Life in the ‘Brigade’
Facing up to seven life sentences in connection with the death of a Russian-émigré boxing champ, Gozman became a witness for prosecutors after striking a deal with federal authorities — in exchange for his testimony against Ivanitsky and Krivoi, Gozman would receive consideration at his upcoming sentencing for murder and kidnapping.
Gozman’s testimony earlier this week recounted for jurors so-called incriminating statements Ivanitsky allegedly made to him during a car ride the two shared in the days after the murder of 21-year-old Boris Roitman.
A criminal cohort and fellow member of a notorious Brighton Beach criminal gang known as the “Brigade,” Roitman’s shot-up corpse was found in a remote part of Gravesend near the Coney Island subway yard after a 911 call from a witness who has since vanished. His body was discovered lying on a weedy pathway snaking between a covered tennis court and an apartment complex.
Roitman’s murder was allegedly ordered by Krivoi and carried out by Pyotr Sarkisov, 32, another key prosecution witness whose testimony at the trial two weeks ago was secured after an agreement with federal authorities for favorable sentencing consideration on an unrelated racketeering case. Sarkisov’s testimony also implicated Ivanitsky, whom he said acted as a lookout from his position only yards away from the scene of the crime.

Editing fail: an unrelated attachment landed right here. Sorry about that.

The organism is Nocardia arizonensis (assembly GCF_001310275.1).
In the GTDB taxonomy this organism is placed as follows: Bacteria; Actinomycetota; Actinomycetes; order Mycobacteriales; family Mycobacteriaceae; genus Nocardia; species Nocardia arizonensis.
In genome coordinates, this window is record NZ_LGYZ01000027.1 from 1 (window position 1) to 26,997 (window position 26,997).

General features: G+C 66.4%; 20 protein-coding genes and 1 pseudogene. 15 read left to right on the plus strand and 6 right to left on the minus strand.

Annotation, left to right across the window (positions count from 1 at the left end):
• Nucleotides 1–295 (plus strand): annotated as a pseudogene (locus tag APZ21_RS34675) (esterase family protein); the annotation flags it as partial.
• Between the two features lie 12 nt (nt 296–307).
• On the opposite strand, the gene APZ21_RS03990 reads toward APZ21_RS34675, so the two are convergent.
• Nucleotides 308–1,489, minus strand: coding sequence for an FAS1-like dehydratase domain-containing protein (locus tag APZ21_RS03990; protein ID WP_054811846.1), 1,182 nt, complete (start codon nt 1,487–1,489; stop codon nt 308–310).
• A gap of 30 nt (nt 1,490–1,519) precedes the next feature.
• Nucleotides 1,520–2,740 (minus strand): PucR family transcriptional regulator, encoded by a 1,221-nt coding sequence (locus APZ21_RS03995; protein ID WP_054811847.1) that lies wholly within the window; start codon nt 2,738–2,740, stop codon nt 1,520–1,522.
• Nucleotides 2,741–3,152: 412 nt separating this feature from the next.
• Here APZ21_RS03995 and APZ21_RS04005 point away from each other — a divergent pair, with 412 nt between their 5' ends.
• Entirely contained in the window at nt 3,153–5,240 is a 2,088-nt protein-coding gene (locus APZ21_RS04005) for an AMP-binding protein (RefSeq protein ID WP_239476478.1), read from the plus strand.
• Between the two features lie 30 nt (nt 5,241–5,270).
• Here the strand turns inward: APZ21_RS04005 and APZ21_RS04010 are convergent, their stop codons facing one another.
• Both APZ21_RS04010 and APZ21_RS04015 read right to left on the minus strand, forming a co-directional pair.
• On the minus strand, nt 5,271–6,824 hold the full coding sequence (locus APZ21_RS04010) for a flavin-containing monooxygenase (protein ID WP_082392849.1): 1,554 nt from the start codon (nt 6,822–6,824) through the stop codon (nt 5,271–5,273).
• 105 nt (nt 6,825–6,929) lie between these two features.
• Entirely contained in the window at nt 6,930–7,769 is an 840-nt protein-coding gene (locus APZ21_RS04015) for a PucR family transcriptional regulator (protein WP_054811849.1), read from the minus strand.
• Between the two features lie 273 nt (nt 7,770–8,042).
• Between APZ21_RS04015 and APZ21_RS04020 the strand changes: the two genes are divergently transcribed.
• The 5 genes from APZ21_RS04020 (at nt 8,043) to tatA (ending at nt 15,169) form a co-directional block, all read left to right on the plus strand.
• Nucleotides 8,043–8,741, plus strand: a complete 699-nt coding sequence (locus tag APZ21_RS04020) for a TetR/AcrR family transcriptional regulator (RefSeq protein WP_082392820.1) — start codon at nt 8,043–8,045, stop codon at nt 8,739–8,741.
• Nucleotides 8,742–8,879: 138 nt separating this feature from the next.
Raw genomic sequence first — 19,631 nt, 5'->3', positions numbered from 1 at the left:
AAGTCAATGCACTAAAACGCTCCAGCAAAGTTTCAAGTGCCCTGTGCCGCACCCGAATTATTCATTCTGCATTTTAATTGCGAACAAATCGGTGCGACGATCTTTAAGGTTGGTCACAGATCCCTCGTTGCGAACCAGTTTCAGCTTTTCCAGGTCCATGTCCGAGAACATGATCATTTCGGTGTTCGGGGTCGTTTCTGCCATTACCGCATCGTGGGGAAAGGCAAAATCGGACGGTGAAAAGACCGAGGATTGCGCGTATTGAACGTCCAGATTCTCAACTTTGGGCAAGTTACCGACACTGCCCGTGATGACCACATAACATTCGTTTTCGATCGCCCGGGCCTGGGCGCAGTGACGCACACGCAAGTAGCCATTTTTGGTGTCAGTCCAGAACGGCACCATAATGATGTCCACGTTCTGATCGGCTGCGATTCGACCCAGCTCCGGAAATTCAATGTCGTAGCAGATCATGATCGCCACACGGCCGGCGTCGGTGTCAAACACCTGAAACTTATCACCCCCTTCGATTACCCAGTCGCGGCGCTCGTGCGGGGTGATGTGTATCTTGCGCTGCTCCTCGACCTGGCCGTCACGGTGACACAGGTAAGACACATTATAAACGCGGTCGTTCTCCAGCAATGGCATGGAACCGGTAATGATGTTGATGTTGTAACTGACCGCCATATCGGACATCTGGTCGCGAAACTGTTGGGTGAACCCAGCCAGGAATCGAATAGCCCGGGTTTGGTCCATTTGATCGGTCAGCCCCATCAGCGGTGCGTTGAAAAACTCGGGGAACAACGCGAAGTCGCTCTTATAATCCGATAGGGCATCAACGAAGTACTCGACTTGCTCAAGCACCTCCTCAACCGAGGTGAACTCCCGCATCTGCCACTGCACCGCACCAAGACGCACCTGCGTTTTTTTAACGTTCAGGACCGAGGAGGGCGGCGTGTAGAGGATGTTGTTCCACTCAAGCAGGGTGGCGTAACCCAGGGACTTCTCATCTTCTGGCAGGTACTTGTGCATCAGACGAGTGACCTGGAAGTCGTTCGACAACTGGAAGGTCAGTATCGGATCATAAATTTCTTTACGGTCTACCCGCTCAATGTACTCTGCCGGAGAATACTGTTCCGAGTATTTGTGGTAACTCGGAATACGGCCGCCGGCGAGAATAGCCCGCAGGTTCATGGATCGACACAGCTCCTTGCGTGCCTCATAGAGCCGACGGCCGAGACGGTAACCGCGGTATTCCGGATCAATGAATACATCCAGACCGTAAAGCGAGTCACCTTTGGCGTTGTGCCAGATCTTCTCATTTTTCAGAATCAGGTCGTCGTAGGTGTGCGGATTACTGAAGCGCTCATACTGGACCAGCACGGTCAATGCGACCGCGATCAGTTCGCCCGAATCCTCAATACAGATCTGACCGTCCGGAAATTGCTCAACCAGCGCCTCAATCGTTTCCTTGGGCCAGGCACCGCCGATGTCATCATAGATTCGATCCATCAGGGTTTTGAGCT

Gozman, in contrast, played no part in Roitman’s slaying. Nor did he have anything to do with the second murder; the death of 19-year-old Vietnamese pool hustler Thien Diep — who was murdered to avoid reprisal from his uncle’s powerful Chinatown-based gang. Fearing Diep’s body would be discovered, Sarkisov, Ivanitsky and Krivoi allegedly drove to an empty lot in Canarsie and set Diep’s car ablaze with the victim’s corpse in the back seat, according to Sarkisov’s account at trial.
Since the witness who placed the 911 call could not be located, defense attorneys had hoped to introduce a copy of a police report containing an officer’s summary of his statement, taken in the immediate aftermath of Roitman’s murder. Justice Tomei, however, ruled the statement hearsay, and would not allow it into evidence.